Shareholders Should Look Hard At National Express Group PLC’s (LON:NEX) 10%Return On Capital

Today we’ll evaluate National Express Group PLC (LON:NEX) to determine whether it could have potential as an investment idea. To be precise, we’ll consider its Return On Capital Employed (ROCE), as that will inform our view of the quality of the business.

First of all, we’ll work out how to calculate ROCE. Second, we’ll look at its ROCE compared to similar companies. And finally, we’ll look at how its current liabilities are impacting its ROCE.

What is Return On Capital Employed (ROCE)?

ROCE is a measure of a company’s yearly pre-tax profit (its return), relative to the capital employed in the business. Generally speaking a higher ROCE is better. In brief, it is a useful tool, but it is not without drawbacks. Renowned investment researcher Michael Mauboussin has suggested that a high ROCE can indicate that ‘one dollar invested in the company generates value of more than one dollar’.

How Do You Calculate Return On Capital Employed?

The formula for calculating the return on capital employed is:

Return on Capital Employed = Earnings Before Interest and Tax (EBIT) ÷ (Total Assets – Current Liabilities)

Or for National Express Group:

0.10 = UK£243m ÷ (UK£4.1b – UK£1.6b) (Based on the trailing twelve months to June 2019.)

So, National Express Group has an ROCE of 10%.

See our latest analysis for National Express Group

Does National Express Group Have A Good ROCE?

ROCE can be useful when making comparisons, such as between similar companies. We can see National Express Group’s ROCE is meaningfully below the Transportation industry average of 14%. This performance could be negative if sustained, as it suggests the business may underperform its industry. Independently of how National Express Group compares to its industry, its ROCE in absolute terms appears decent, and the company may be worthy of closer investigation.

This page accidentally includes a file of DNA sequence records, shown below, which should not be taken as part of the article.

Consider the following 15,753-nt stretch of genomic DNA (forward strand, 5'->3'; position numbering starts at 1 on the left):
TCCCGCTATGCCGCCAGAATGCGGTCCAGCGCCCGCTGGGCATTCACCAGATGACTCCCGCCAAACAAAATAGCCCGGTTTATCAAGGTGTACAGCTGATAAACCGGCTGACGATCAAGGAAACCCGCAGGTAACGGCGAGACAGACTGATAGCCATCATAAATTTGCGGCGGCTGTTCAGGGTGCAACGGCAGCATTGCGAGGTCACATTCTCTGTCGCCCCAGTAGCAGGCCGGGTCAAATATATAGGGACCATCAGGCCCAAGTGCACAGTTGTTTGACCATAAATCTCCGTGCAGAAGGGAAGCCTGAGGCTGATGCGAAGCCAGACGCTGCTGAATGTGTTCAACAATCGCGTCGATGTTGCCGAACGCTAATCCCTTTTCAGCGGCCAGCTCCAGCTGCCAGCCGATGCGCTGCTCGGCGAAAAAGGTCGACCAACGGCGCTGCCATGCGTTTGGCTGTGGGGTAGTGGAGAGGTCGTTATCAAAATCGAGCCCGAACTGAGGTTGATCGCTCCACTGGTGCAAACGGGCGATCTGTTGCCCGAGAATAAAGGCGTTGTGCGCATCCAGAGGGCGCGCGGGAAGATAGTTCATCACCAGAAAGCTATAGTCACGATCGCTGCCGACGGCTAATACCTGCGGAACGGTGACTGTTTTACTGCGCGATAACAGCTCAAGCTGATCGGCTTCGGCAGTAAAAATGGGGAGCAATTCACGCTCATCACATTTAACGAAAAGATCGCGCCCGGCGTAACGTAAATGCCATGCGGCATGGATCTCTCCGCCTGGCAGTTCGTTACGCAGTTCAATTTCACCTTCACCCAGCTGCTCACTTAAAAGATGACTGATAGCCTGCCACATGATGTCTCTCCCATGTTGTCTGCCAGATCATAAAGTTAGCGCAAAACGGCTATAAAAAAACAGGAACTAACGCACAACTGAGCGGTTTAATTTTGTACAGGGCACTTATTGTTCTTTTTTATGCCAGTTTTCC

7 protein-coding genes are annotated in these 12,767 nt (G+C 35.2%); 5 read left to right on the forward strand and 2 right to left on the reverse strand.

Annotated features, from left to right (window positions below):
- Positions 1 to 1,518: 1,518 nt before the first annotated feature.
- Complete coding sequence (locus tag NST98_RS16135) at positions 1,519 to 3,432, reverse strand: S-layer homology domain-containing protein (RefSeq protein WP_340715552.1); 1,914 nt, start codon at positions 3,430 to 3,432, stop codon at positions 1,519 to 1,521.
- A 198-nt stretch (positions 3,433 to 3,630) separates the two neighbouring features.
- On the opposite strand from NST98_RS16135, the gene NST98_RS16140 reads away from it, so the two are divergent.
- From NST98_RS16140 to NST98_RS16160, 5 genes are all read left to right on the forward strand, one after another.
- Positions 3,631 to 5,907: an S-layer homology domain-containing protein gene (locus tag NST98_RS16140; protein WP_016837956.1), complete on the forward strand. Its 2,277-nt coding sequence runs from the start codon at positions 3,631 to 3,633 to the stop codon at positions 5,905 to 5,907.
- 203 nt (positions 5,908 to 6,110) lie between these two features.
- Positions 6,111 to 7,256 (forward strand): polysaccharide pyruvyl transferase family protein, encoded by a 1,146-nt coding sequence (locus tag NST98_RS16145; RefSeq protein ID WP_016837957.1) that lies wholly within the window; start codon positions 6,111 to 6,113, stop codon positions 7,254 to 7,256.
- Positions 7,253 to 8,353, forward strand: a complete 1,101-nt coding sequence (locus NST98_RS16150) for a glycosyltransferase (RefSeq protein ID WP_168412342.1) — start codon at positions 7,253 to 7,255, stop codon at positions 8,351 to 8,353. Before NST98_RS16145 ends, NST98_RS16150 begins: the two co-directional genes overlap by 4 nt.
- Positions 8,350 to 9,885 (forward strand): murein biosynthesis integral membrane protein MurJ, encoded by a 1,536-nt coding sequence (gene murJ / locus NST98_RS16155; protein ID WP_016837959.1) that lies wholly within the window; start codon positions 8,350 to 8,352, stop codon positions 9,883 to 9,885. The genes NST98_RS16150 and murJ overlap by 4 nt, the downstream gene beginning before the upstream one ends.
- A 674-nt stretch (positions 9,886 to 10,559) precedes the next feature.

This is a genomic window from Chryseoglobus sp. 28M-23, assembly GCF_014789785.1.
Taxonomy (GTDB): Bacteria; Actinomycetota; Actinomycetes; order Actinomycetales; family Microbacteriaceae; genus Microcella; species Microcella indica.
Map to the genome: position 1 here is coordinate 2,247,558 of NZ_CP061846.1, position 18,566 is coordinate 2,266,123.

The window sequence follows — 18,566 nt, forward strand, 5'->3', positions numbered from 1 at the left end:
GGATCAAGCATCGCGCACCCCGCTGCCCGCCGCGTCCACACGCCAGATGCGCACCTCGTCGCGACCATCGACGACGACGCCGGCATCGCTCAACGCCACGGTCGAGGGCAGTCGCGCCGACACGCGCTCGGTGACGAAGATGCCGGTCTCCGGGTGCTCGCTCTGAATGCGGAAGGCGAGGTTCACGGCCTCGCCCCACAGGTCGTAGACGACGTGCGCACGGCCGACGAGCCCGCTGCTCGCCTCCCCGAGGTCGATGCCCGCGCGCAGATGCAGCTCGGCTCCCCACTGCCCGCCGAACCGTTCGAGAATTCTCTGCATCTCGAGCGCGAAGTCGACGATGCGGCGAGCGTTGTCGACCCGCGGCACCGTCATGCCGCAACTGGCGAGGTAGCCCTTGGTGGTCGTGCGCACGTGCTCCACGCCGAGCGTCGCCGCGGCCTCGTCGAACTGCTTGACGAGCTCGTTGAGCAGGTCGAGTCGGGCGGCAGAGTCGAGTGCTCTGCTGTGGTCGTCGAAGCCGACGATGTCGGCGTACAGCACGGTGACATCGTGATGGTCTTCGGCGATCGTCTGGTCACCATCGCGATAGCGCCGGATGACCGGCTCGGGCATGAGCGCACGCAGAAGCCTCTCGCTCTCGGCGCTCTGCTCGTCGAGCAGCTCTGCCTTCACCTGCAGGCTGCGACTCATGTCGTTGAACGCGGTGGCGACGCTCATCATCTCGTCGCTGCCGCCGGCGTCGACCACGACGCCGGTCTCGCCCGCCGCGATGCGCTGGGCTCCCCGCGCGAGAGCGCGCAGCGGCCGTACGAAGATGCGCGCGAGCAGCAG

You can see in the image below how National Express Group’s ROCE compares to its industry. Click to see more on past growth.

LSE:NEX Past Revenue and Net Income, February 28th 2020
LSE:NEX Past Revenue and Net Income, February 28th 2020

Remember that this metric is backwards looking – it shows what has happened in the past, and does not accurately predict the future. Companies in cyclical industries can be difficult to understand using ROCE, as returns typically look high during boom times, and low during busts. ROCE is, after all, simply a snap shot of a single year. Future performance is what matters, and you can see analyst predictions in our free report on analyst forecasts for the company.

What Are Current Liabilities, And How Do They Affect National Express Group’s ROCE?

Current liabilities include invoices, such as supplier payments, short-term debt, or a tax bill, that need to be paid within 12 months. The ROCE equation subtracts current liabilities from capital employed, so a company with a lot of current liabilities appears to have less capital employed, and a higher ROCE than otherwise. To counteract this, we check if a company has high current liabilities, relative to its total assets.

National Express Group has current liabilities of UK£1.6b and total assets of UK£4.1b. As a result, its current liabilities are equal to approximately 40% of its total assets. With this level of current liabilities, National Express Group’s ROCE is boosted somewhat.

Our Take On National Express Group’s ROCE

While its ROCE looks good, it’s worth remembering that the current liabilities are making the business look better. There might be better investments than National Express Group out there, but you will have to work hard to find them . These promising businesses with rapidly growing earnings might be right up your alley.

For those who like to find winning investments this free list of growing companies with recent insider purchasing, could be just the ticket.

If you spot an error that warrants correction, please contact the editor at editorial-team@simplywallst.com. This article by Simply Wall St is general in nature. It does not constitute a recommendation to buy or sell any stock, and does not take account of your objectives, or your financial situation. Simply Wall St has no position in the stocks mentioned.

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